Remove unnecessary flammable substances;
 Safe storage of necessary flammable substances;
 Good house keeping to isolate potential fuels from ignition sources;
 Carry out regular fire prevention inspection;
 Ensure employees are trained on fire safety awareness and conduct
fire drill exercise.
Removal of Ignition Sources:
 Eliminate open flames and other heat sources (i.e: hot work permit;
contractor control; etc.);
 Comply with code of practices to control electricity as a source of
heat or
 flame;
 Remove sources of spontaneous combustion;
 Enforce "no smoking" regulation.
Fire Reduction
 Erect firewalls or otherwise establish fire divisions so
that spread of any
 fire would be contained;
 Reduce fire intensity by removing or storing any
flammables materials or
 contents in fire resistive compartment;
 Cooperate with the fire department to establish a pre-
fire plan;
 Develop a emergency plan for immediate actions in
the event of a fire;
 Where justified, install and maintain suitable fire
detection and suppression system;
 Draw up post-fire salvage plan to mitigate the loss.
EXHIBIT 1 - FIRE LOSS CONTROL
CHART
PRE-EVENT SEPARATION & REDUCED ENERGY

Ignition Control
1)Flameproof equipment
2)Hazardous process enclosure
3)Matches/lighters
4)Safety operating system (temperatures, pressure control
and relief system)

Fire Load Control


1)Reduce volume stored at one point
2)Review materials used
3)Separate storage and processes
4)Limit storage areas
FIRE LOSS CONTROL CHART

DURING REDUCED ENERGY & PROTECTION


EVENT
Detection Systems Provision
1)Smoke/heat detectors
2)Fire alarm

Fire Fighting Systems Provision


1)Extinguishers
2)Hose-reels / hydrants
3)Sprinklers / deluge / special
4)Removal access for goods & equipment
5)Removal of smoke
6)Protection against water
7)Fire wall / fire door / fire shutter
FIRE LOSS CONTROL CHART
POST EVENT EMERGENCY RESPONSE PLAN

1)Protect assets exposed to further damages

CONTINGENCY PLANNING

1)Alternative means of production to restore normal working


EXHIBIT 2 - FACTORS TO BE ASSESSED IN
FIRE RISK MANAGEMENT
1. Property Damage

A. Property
 Size, height and shape of area potentially exposed to a
single fire
 Construction of roof, walls, and floors
 Presence of combustible linings to walls, roofs, ceilings
and partitions
 Nature, distribution and combustibility of contents (fire
load)
 Susceptibility of contents to damage by smoke, heat and
water
 Concentrations of values within a small area
FACTORS TO BE ASSESSED IN FIRE
RISK MANAGEMENT
B. Hazard
 Presence of any normal source of ignition
 Use of hazardous processes and substances
and their degree of separation
 Hazards arising from gas, toxic / corrosive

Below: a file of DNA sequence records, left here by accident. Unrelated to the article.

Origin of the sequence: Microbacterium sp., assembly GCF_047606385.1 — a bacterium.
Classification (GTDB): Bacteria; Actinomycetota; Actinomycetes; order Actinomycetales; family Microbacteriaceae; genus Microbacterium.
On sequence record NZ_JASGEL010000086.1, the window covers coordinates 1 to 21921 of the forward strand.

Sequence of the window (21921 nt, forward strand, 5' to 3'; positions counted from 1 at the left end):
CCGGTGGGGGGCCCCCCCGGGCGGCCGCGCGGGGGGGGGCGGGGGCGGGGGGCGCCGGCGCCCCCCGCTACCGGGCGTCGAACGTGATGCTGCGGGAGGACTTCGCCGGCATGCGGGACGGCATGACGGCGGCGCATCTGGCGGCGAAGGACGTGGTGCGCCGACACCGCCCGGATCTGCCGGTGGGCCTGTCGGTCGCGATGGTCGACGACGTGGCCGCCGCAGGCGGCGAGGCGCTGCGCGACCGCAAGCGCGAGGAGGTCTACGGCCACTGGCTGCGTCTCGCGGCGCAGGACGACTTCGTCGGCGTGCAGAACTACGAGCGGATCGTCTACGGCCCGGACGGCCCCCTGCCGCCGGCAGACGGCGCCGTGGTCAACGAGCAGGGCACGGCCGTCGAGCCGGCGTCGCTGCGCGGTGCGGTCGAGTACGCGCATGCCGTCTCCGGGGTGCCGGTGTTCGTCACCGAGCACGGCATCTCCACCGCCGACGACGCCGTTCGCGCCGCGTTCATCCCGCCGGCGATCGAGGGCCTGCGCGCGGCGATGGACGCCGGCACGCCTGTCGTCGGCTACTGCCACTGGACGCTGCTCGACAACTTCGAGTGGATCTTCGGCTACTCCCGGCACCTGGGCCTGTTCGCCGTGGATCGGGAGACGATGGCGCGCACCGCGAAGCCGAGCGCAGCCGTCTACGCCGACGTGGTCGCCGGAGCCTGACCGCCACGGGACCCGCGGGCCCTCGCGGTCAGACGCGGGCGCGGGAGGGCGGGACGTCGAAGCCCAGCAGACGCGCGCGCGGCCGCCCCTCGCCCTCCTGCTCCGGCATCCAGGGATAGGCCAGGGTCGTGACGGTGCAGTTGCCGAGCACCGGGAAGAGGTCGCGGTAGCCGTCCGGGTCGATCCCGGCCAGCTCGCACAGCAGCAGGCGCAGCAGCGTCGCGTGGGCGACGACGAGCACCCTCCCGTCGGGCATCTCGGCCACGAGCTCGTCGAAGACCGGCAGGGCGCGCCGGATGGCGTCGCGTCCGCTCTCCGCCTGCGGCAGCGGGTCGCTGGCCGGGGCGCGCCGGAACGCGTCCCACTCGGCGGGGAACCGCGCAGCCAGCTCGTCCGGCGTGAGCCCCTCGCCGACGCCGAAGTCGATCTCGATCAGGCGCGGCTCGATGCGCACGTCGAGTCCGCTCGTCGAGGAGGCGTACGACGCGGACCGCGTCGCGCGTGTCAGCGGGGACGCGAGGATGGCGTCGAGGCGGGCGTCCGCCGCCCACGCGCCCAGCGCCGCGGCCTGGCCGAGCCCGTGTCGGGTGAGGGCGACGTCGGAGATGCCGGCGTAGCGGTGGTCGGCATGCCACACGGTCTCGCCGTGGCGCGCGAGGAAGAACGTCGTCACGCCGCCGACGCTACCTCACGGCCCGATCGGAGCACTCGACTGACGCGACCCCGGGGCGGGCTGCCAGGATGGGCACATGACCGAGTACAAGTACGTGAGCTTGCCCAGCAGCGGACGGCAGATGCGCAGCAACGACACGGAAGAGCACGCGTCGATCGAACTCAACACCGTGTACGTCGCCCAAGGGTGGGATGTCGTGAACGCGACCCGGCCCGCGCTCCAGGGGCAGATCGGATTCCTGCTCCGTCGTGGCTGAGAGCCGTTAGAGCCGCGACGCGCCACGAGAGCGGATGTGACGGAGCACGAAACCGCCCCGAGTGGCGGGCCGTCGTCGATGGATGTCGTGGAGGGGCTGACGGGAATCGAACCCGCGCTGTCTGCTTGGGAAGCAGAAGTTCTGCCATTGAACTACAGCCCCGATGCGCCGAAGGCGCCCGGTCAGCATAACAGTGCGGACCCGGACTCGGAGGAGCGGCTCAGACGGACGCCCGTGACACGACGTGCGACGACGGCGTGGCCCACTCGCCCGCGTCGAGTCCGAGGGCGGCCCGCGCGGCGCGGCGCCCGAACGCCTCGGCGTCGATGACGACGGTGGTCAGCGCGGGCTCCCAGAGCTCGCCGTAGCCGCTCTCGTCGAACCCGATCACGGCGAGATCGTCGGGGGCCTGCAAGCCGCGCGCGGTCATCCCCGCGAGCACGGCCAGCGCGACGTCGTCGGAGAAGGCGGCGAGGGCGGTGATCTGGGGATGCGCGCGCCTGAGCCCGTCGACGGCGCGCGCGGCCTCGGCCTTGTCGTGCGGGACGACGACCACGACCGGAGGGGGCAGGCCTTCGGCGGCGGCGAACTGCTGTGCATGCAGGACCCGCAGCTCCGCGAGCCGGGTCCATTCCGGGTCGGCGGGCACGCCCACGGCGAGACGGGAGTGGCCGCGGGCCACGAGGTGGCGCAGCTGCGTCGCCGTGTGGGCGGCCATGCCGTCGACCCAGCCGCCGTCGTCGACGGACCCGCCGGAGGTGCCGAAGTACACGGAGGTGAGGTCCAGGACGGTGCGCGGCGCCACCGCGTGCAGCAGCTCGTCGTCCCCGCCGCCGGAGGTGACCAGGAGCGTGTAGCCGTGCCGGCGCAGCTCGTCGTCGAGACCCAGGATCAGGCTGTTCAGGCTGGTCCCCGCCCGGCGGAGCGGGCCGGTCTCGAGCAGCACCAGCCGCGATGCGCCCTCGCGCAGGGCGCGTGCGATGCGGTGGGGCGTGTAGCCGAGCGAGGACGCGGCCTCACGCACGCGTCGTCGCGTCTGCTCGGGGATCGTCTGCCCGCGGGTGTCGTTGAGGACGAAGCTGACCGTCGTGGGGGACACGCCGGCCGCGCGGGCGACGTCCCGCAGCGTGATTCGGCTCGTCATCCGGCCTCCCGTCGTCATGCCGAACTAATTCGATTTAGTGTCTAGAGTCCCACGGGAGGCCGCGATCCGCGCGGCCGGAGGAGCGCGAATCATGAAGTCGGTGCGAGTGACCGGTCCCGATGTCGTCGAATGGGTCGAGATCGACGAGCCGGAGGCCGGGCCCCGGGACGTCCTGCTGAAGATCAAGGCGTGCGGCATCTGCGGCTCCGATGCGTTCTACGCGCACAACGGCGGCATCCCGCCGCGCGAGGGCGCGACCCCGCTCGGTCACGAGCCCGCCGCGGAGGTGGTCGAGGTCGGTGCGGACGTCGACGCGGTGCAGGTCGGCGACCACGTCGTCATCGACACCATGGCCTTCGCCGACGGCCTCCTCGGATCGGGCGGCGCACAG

materials or pollutants
 Risk of explosion from any sources
 Proximity to other buildings or hazards
 Any special topographical or geographical
features
FACTORS TO BE ASSESSED IN FIRE
RISK MANAGEMENT
C. Control
 Standards of management and housekeeping
 Horizontal and vertical separation
 Fire resisting doors
 Existence of installation of fire detection,
suppression or extinguishing arrangement
including sprinklers and the water supplies,
 Distance to nearest fire station and its
response time
 Security precautions.
FACTORS TO BE ASSESSED IN FIRE
RISK MANAGEMENT
2. Business Interruption

A. Financial
 Nature of business
 Gross profit forecast
 Allocation of gross profit by business unit and/or
product group
 Susceptibility of the business to loss of market share
following interruption, and the ability to recover it
 Trend and seasonality of business
 Buffer stock; inventory
FACTORS TO BE ASSESSED IN FIRE
RISK MANAGEMENT
B. Operational
 Size, height and shape of area potentially exposed to a
single fire risk
 Reconstruction and reinstatement period
 Replacement lead time for critical machinery, plant and
toolings
 Replacement lead time for raw materials, components,
work-in-progress and finished stock
 Bottlenecks and critical path of flow
 Duplication / back up of plant production and critical
spare
FACTORS TO BE ASSESSED IN FIRE RISK
MANAGEMENT
C. Dependencies
 External dependencies - customers, suppliers,
utilities
 Inter-dependencies group; sister company;
supply chain
D. Recovery
 Assistance available from sister companies,
mutual alliance
 Business contingency & recovery plan
 Increased cost of working and saving in
variable cost
FIRE RISK ASSESSMENT -
Factory Layout
Costing (Example)
Description Building cost Plant & Stock Total
machinery

Raw Material $800,000 $0.000,000 $4,100,000 $4,900,000


store

Primary $4,200,000 $2,000,000 $3,100,000 $9,300,000


Processing

Main $3,700,000 $1,200,000 $400,000 $5,300,000


Processing

Final $2,500,000 $2,000,000 $1,300,000 $5,800,000


Processing

Finished Good $2,600,000 $1,300,000 $12,000,000 $16,000,000


warehouse
Operation Cost (Example)
Turnover Cost $50,000,000

Variable Cost $20,900,000

Fixed Cost $20,300,000

Pre-Tax Earning $ 7,000,000


Factory - TABLE (1) FIRE RISK ASSESSMENT WITH
PROBABLE QUANTIFIED EXPOSURE

PREMISES AT TYPE OF CLASS OF IMPACT EFFECT EXPOSURE


RISK RISK RISK (Quantified)

Primary Fire Property Loss Building $4.2mil Reconstruction takes 2 $4.2mil


Processing Plant & Machinery months.
Building $2.0mil Interruption due to
Stock $3.1mil re-construction
activities.
Debt servicing. $0.5mil
Fire fighting & clean up
expenses.
Replacement of critical $0.1mil
machines takes up
to 18 months.
Disruption of process
flow; bottleneck.
Change of technology; $2.0mil
obselete, outdated
model
Total loss of Stock
Non-delivery of
customers' orders,
penalty
Lost of key customers &
market share $3.1mil
Abandoned by suppliers
of high demand
supply
Factory - TABLE (1) FIRE RISK ASSESSMENT WITH